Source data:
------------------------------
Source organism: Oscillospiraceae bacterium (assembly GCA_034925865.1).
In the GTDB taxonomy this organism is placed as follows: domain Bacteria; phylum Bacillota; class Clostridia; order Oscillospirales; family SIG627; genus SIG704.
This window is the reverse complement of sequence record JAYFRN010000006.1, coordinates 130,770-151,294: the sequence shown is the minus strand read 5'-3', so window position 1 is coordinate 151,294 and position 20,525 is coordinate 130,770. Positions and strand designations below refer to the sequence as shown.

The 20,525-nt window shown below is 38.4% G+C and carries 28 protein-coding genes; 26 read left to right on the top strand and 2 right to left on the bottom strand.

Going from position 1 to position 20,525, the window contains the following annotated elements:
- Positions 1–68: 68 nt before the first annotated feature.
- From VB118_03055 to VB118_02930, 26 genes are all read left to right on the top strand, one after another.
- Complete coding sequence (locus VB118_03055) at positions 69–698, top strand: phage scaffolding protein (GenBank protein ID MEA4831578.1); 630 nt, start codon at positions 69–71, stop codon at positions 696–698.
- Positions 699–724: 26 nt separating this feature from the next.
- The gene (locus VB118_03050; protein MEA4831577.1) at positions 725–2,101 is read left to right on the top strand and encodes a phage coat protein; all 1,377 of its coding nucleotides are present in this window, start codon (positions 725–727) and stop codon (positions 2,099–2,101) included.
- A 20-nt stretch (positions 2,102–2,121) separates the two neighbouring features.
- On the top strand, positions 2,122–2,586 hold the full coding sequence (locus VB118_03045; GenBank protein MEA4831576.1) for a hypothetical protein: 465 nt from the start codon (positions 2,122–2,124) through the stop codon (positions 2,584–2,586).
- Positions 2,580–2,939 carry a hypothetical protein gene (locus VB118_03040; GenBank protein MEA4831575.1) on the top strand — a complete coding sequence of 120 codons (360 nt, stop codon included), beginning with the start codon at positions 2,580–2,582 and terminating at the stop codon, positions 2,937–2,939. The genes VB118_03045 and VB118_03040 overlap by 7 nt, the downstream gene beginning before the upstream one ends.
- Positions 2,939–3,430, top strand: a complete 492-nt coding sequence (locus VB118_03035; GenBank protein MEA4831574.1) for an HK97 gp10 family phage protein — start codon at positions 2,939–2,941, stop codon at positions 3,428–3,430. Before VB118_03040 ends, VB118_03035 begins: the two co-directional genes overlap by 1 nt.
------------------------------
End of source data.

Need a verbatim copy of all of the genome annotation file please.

Source organism: Oscillospiraceae bacterium (assembly GCA_034925865.1).
In the GTDB taxonomy this organism is placed as follows: domain Bacteria; phylum Bacillota; class Clostridia; order Oscillospirales; family SIG627; genus SIG704.
This window is the reverse complement of sequence record JAYFRN010000006.1, coordinates 130,770-151,294: the sequence shown is the minus strand read 5'-3', so window position 1 is coordinate 151,294 and position 20,525 is coordinate 130,770. Positions and strand designations below refer to the sequence as shown.

The 20,525-nt window shown below is 38.4% G+C and carries 28 protein-coding genes; 26 read left to right on the top strand and 2 right to left on the bottom strand.

Going from position 1 to position 20,525, the window contains the following annotated elements:
- Positions 1–68: 68 nt before the first annotated feature.
- From VB118_03055 to VB118_02930, 26 genes are all read left to right on the top strand, one after another.
- Complete coding sequence (locus VB118_03055) at positions 69–698, top strand: phage scaffolding protein (GenBank protein ID MEA4831578.1); 630 nt, start codon at positions 69–71, stop codon at positions 696–698.
- Positions 699–724: 26 nt separating this feature from the next.
- The gene (locus VB118_03050; protein MEA4831577.1) at positions 725–2,101 is read left to right on the top strand and encodes a phage coat protein; all 1,377 of its coding nucleotides are present in this window, start codon (positions 725–727) and stop codon (positions 2,099–2,101) included.
- A 20-nt stretch (positions 2,102–2,121) separates the two neighbouring features.
- On the top strand, positions 2,122–2,586 hold the full coding sequence (locus VB118_03045; GenBank protein MEA4831576.1) for a hypothetical protein: 465 nt from the start codon (positions 2,122–2,124) through the stop codon (positions 2,584–2,586).
- Positions 2,580–2,939 carry a hypothetical protein gene (locus VB118_03040; GenBank protein MEA4831575.1) on the top strand — a complete coding sequence of 120 codons (360 nt, stop codon included), beginning with the start codon at positions 2,580–2,582 and terminating at the stop codon, positions 2,937–2,939. The genes VB118_03045 and VB118_03040 overlap by 7 nt, the downstream gene beginning before the upstream one ends.
- Positions 2,939–3,430, top strand: a complete 492-nt coding sequence (locus VB118_03035; GenBank protein MEA4831574.1) for an HK97 gp10 family phage protein — start codon at positions 2,939–2,941, stop codon at positions 3,428–3,430. Before VB118_03040 ends, VB118_03035 begins: the two co-directional genes overlap by 1 nt.